“Sweet potatoes and yams, on the other hand, are from a different plant family called Convolvulaceae. Solanine is not produced in sweet potatoes and yams. Do note, however, that raw sweet potatoes or yams should not be fed to a dog. Uncooked they contain an substance that will inhibit the enzyme trypsin which is needed for digesting proteins.

    “If the sweet potatoes are well washed and sprouts removed and fully cooked, there is no reason why your dog cannot have the cooked peels in limited quantities. (Do monitor the dog’s stool after offering any new food to insure that your dog is developing diarrhea from the change in diet). Best wishes. -PetCaretaker”

  15. Avatar Of Kat Ferguson

    Kat Ferguson

    says:

    Oh Gosh!! I didn’t see anything in the instructions about peeling the potato. Sweet potato skins can be toxic to dogs. This is especially true if they are raw, but if you are dehydrating instead of dying in the oven…beware. I don’t take any chances. I peel. It only takes a minute.

  16. Avatar Of James Yockey

    james yockey

    says:

    I use a dehydrator as opposed to the oven. They can be purchased online for around $30.00 and last forever. I also buy skinless, boneless chicken breasts, run them through a food slicer (works best if they are slightly frozen) and use the dehydrator as well. Uses less electricity (takes a little longer) but they come out better than store bought. And I don’t worry about what other nasty chemicals have been added. He wasn’t too keen about the carrot strips, but loves his chicken strips and tolerates the sweet potato strips. Took some to work for a friend’s dog and now he wants nothing else. Try a food dehydrator. It’s more than worth the cost.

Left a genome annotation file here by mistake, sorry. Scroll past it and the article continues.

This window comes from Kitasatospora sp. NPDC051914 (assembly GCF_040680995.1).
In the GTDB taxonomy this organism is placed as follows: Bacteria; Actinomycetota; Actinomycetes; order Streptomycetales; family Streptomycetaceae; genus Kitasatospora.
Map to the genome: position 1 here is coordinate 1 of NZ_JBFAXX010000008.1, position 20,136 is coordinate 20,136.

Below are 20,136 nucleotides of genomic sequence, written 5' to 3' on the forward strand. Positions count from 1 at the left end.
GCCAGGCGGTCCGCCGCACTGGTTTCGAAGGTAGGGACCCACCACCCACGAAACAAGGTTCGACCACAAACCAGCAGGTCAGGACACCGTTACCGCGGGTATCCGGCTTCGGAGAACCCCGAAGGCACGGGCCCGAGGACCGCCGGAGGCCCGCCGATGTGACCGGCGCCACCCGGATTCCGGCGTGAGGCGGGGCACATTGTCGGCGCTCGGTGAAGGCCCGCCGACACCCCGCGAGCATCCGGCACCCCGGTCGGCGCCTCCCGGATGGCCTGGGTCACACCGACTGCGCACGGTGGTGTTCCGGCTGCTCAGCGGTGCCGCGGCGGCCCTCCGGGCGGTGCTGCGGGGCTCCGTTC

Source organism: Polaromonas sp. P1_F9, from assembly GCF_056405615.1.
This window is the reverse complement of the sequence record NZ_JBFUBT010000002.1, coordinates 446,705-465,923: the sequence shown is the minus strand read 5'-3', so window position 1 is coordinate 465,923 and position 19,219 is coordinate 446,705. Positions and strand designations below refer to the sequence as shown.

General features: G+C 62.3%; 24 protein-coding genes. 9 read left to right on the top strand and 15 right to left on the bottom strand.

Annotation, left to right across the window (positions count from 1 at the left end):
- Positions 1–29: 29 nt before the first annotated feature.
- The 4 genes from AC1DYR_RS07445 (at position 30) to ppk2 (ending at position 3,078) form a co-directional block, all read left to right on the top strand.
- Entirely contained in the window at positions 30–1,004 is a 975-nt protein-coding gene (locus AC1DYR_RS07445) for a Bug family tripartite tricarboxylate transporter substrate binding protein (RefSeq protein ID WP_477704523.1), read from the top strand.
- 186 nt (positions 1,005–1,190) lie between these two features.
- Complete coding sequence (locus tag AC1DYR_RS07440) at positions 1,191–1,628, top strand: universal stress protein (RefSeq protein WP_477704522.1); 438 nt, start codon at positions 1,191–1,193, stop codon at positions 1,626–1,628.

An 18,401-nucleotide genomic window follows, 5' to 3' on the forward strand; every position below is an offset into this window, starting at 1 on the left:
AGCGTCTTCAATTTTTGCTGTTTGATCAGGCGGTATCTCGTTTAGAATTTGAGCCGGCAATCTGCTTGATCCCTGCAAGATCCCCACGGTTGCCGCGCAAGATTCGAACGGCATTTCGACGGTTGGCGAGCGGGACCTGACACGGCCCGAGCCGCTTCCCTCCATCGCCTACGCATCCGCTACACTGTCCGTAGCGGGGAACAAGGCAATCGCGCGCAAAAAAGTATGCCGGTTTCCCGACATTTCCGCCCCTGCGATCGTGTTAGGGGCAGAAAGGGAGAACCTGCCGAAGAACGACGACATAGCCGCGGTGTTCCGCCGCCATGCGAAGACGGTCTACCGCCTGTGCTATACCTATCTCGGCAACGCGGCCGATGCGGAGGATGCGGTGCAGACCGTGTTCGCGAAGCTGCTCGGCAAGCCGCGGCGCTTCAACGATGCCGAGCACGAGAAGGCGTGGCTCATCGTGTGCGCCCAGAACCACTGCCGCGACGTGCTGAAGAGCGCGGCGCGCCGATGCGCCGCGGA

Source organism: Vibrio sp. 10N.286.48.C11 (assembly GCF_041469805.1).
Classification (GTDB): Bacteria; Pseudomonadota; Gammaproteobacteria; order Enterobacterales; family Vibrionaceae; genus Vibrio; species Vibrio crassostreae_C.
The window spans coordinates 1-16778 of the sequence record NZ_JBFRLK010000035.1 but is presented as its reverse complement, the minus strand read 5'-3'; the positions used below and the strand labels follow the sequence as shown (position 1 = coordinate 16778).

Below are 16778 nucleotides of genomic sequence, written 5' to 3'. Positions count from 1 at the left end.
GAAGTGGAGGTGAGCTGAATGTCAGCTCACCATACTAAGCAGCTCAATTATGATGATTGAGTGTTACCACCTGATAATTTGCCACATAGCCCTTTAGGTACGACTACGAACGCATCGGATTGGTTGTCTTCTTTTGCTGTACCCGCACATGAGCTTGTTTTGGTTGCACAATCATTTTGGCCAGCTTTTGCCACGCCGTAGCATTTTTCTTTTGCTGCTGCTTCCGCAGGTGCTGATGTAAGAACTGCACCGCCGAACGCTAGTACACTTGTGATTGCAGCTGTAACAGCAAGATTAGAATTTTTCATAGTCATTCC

• Avatar Of Joahn

      Joahn

      says:

      We did the chicken jerky as well. We made it in the oven and coated the strips in a mix of peanut butter, liquid aminos (soy sauce) and a little bit of water. My parents’ dog will no longer eat any of her food unless they add some to it.

  17. Avatar Of Donna Moore

    Donna Moore

    says:

    I am going to make these to-morrow, so tired of paying high prices for healthy treets. thanks

  18. Avatar Of Judy

    Judy

    says:

    Me too. I use a Supreme Slicer and thin sweet potatoes. I slice them thin,but not too thin,from the top down to the bottom of the potato. Then I dehydrate them for 2 hours. It makes a lot of round chips for the dogs. I usually do 6 sweet potatoes at a time. Then I baggy them and freeze them. They come out like potato chips. I foster dogs and these are money savers for sure.

  19. Avatar Of Carolyn

    Carolyn

    says:

    I use my dehydrator to make these. My dogs love them.